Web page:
The Case for Lifting Sanctions Against Huawei: 5G Leadership, and Contributions to Artificial Intelligence
As President Trump prepares to travel to G20 summit, and meet with President Xi, the media reports suggest that China will insist on lifting of sanctions against Huawei.
President Trump should certainly consider this. Why? Because this will certainly generate goodwill. The legitimate security concerns can be addressed and managed. The case for encouraging Huawei’s participation is simple. Huawei is the leader in 5G and related technologies, and 5G is transforming the productivity of economies and societies.
There two defining characteristics of 5G are: low latency (1 ms or thereof) and large bandwidth (up to 10 Gbps.) What are the applications that require some combination of the massive bandwidth and throughput promised by 5G in addition to tight latency requirements?
Augmented Reality, Autonomous Driving, Multi-person Video Conversation, Tactile Internet, Wireless Cloud Based Office, and Virtual Reality. And what are the applications whose performances will be materially enhanced with the adoption of 5G technology? Automotive e-call, Device Remote Control, Disaster Alert, First Responder Activity, Monitoring Sensor Networks, and Video Streaming. All these applications are dependent on making cellular networks smarter and more efficient, and AI will do just that.
What does 5G bring to AI applications apart from technically enhanced performance? As Bob Rogers, chief data scientist for analytics and AI in Intel’s Data Center Group, observes 5G provides contextual awareness. How so? By more meaningful machine learning: having access to more data and having that access at significantly faster speeds than are available with today’s LTE networks, devices will have a better ability to understand their surroundings. For instance, voice-activated assistants like Siri, Alexa, and Google Assistant which already use AI to process our requests will do far better when the context becomes richer.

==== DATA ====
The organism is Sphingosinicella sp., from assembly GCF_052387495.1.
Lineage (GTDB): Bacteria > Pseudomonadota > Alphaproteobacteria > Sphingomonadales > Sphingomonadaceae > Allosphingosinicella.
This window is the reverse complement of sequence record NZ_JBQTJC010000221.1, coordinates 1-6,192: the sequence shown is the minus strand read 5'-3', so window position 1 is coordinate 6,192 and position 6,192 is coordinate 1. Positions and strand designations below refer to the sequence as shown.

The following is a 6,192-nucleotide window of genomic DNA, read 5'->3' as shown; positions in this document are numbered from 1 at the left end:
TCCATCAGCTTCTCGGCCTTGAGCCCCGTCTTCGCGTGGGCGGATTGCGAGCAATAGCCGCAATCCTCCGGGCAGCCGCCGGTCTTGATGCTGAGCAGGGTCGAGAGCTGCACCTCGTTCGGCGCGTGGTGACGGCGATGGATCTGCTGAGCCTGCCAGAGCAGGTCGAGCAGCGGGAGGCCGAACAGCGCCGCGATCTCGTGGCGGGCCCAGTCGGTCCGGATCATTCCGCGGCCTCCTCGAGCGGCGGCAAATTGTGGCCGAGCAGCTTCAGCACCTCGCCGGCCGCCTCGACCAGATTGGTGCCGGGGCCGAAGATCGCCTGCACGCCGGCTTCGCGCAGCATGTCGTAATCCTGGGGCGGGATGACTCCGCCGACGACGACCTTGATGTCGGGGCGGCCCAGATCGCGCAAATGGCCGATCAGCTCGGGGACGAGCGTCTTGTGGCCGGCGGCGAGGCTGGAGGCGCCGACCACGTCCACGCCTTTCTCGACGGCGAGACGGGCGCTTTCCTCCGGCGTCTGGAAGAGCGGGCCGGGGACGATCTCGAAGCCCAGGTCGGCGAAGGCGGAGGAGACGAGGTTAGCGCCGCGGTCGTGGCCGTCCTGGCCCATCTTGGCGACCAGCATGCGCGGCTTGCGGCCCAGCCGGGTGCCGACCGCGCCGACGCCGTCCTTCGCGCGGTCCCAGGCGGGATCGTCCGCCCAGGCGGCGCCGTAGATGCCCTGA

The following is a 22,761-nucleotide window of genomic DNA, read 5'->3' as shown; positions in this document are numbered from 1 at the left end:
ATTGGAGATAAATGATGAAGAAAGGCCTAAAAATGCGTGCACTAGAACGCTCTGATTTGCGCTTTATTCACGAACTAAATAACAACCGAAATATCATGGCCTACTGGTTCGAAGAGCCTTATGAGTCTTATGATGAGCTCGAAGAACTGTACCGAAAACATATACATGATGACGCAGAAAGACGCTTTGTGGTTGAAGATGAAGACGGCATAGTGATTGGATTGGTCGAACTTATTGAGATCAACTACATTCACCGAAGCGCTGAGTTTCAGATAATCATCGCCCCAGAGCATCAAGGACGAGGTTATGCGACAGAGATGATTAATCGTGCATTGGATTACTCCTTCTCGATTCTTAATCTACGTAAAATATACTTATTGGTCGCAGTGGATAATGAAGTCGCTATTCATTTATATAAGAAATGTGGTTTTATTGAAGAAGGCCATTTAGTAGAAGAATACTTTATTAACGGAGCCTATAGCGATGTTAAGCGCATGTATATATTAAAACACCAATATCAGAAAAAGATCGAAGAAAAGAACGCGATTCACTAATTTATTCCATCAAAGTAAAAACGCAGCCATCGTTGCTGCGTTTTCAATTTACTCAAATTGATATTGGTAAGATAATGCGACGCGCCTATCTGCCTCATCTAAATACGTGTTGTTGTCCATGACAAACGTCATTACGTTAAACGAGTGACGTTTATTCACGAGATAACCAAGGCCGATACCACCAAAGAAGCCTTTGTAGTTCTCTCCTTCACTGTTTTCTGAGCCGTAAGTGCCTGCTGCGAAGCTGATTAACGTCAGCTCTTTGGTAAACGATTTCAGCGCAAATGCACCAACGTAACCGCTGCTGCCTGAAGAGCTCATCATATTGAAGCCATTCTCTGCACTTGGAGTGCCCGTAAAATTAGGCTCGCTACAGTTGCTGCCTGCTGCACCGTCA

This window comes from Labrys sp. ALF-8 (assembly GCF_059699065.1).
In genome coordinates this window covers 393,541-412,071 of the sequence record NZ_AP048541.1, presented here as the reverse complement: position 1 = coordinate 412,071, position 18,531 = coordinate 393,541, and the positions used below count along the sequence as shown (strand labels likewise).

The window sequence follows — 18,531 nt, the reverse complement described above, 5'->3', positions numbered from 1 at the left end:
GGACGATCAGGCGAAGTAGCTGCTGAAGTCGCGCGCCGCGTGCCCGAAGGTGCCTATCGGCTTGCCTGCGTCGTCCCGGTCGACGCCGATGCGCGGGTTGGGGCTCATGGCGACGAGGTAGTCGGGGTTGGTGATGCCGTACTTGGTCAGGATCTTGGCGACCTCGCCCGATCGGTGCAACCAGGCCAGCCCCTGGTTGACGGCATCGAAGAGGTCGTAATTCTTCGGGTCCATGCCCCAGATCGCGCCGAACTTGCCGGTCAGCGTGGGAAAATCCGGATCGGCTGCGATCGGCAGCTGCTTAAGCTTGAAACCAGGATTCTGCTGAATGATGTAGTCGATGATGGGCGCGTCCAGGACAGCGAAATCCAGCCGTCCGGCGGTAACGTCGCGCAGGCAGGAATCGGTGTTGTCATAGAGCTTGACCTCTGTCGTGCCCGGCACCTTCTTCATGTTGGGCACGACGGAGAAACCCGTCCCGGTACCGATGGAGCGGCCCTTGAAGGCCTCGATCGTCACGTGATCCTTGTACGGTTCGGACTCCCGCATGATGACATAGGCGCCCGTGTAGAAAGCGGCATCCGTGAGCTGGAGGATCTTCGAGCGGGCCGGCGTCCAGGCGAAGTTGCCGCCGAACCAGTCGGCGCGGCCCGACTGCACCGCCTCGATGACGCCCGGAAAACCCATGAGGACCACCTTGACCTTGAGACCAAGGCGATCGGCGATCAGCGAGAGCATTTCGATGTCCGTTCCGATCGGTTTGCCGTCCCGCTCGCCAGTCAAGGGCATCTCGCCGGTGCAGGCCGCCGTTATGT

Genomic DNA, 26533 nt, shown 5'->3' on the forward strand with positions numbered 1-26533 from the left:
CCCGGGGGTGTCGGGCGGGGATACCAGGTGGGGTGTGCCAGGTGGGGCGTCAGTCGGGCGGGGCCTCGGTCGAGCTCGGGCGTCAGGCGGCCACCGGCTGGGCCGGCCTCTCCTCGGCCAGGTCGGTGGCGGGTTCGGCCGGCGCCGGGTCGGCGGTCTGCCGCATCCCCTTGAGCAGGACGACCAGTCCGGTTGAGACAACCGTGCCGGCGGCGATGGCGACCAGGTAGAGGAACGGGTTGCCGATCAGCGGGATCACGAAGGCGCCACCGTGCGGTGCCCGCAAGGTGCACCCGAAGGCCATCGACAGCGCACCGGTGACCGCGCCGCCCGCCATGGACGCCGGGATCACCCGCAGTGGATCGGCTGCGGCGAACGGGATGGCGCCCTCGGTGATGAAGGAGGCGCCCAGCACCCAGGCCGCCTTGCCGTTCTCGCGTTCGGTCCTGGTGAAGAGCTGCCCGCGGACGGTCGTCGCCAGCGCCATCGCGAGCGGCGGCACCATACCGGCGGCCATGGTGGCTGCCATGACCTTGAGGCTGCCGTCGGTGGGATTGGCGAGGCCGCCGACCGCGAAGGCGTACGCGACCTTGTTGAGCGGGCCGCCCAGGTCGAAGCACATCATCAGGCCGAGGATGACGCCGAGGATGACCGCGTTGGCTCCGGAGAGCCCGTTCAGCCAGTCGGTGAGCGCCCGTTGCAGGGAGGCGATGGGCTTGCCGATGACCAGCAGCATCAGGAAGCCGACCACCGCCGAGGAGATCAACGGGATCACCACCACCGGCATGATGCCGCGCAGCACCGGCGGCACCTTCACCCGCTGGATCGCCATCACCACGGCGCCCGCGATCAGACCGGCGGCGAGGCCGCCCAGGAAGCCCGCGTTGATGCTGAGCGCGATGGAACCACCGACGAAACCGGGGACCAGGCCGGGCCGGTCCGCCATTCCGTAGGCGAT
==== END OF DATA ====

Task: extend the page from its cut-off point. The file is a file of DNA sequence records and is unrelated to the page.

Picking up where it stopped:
What more? 5G and AI will revolutionize the Internet of Things (IoT), which is essentially about devices being connected and the network being smart. How so? 5G technology is able to support more simultaneous internet connections, require less energy from wireless radios, enable more video applications, and mitigate problems associated with wireless latency.
5G ecology is exploding. “According to the GSA’s monthly report on the 5G device ecosystem, there are now 25 5G mobile phones (plus regional variants), 7 hot spots, 23 customer premise equipment devices and 23 5G modules; four routers (including two internet of things routers), two drones, one laptop, one switch, one USB terminal and one robot.”
Accordingly, the US should explore ways to encourage full participation of Huawei in the US economy even as it carefully addresses the security concerns.
Subsequent to Presidents Trumps-Xi meeting in Osaka at G20 meeting, the US administration has agreed to lift some restrictions on Huawei, including sales of American components to the telecom giant. That’s a thoughtful move. The President can do more to further the US-China relations even the US carefully addresses the security concerns. For example, the President can use “Deferred Prosecution” instrument to resolve the concerns with Huawei, and “Non-Prosecution Agreement” approach to address the criminal complaints against Meng Wenzhou, the CFO of Huawei.
Note: A version of this article is scheduled to appear in Management Review journal.